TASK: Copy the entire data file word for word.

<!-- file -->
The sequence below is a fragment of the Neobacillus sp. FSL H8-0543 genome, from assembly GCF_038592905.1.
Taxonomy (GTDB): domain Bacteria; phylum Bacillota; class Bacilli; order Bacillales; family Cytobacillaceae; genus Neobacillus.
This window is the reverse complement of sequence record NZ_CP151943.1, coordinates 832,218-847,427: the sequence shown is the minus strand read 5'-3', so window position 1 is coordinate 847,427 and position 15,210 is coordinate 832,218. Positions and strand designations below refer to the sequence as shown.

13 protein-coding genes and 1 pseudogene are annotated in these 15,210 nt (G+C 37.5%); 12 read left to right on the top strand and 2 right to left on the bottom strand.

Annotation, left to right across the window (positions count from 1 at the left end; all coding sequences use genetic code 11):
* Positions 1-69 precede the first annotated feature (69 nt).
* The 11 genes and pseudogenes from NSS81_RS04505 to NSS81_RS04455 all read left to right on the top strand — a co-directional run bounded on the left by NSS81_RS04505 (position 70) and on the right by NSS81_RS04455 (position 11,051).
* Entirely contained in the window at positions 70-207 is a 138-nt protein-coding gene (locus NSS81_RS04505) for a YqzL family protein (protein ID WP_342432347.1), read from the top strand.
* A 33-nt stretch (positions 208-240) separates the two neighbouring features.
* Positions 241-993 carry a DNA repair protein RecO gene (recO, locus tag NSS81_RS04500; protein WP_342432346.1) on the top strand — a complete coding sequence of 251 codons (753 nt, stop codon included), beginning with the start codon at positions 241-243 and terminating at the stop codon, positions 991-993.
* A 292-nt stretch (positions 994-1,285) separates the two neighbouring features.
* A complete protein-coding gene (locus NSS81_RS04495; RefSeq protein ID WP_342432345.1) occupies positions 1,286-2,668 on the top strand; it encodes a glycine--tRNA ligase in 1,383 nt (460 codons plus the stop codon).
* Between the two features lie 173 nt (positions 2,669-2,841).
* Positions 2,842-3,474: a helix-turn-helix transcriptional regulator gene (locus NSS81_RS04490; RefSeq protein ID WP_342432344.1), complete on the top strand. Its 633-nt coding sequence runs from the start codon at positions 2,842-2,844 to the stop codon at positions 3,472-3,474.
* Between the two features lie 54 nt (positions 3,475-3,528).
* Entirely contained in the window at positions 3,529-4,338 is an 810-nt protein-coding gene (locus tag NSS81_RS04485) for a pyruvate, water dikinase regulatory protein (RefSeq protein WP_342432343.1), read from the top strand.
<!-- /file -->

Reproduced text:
The sequence below is a fragment of the Neobacillus sp. FSL H8-0543 genome, from assembly GCF_038592905.1.
Taxonomy (GTDB): domain Bacteria; phylum Bacillota; class Bacilli; order Bacillales; family Cytobacillaceae; genus Neobacillus.
This window is the reverse complement of sequence record NZ_CP151943.1, coordinates 832,218-847,427: the sequence shown is the minus strand read 5'-3', so window position 1 is coordinate 847,427 and position 15,210 is coordinate 832,218. Positions and strand designations below refer to the sequence as shown.

13 protein-coding genes and 1 pseudogene are annotated in these 15,210 nt (G+C 37.5%); 12 read left to right on the top strand and 2 right to left on the bottom strand.

Annotation, left to right across the window (positions count from 1 at the left end; all coding sequences use genetic code 11):
* Positions 1-69 precede the first annotated feature (69 nt).
* The 11 genes and pseudogenes from NSS81_RS04505 to NSS81_RS04455 all read left to right on the top strand — a co-directional run bounded on the left by NSS81_RS04505 (position 70) and on the right by NSS81_RS04455 (position 11,051).
* Entirely contained in the window at positions 70-207 is a 138-nt protein-coding gene (locus NSS81_RS04505) for a YqzL family protein (protein ID WP_342432347.1), read from the top strand.
* A 33-nt stretch (positions 208-240) separates the two neighbouring features.
* Positions 241-993 carry a DNA repair protein RecO gene (recO, locus tag NSS81_RS04500; protein WP_342432346.1) on the top strand — a complete coding sequence of 251 codons (753 nt, stop codon included), beginning with the start codon at positions 241-243 and terminating at the stop codon, positions 991-993.
* A 292-nt stretch (positions 994-1,285) separates the two neighbouring features.
* A complete protein-coding gene (locus NSS81_RS04495; RefSeq protein ID WP_342432345.1) occupies positions 1,286-2,668 on the top strand; it encodes a glycine--tRNA ligase in 1,383 nt (460 codons plus the stop codon).
* Between the two features lie 173 nt (positions 2,669-2,841).
* Positions 2,842-3,474: a helix-turn-helix transcriptional regulator gene (locus NSS81_RS04490; RefSeq protein ID WP_342432344.1), complete on the top strand. Its 633-nt coding sequence runs from the start codon at positions 2,842-2,844 to the stop codon at positions 3,472-3,474.
* Between the two features lie 54 nt (positions 3,475-3,528).
* Entirely contained in the window at positions 3,529-4,338 is an 810-nt protein-coding gene (locus tag NSS81_RS04485) for a pyruvate, water dikinase regulatory protein (RefSeq protein WP_342432343.1), read from the top strand.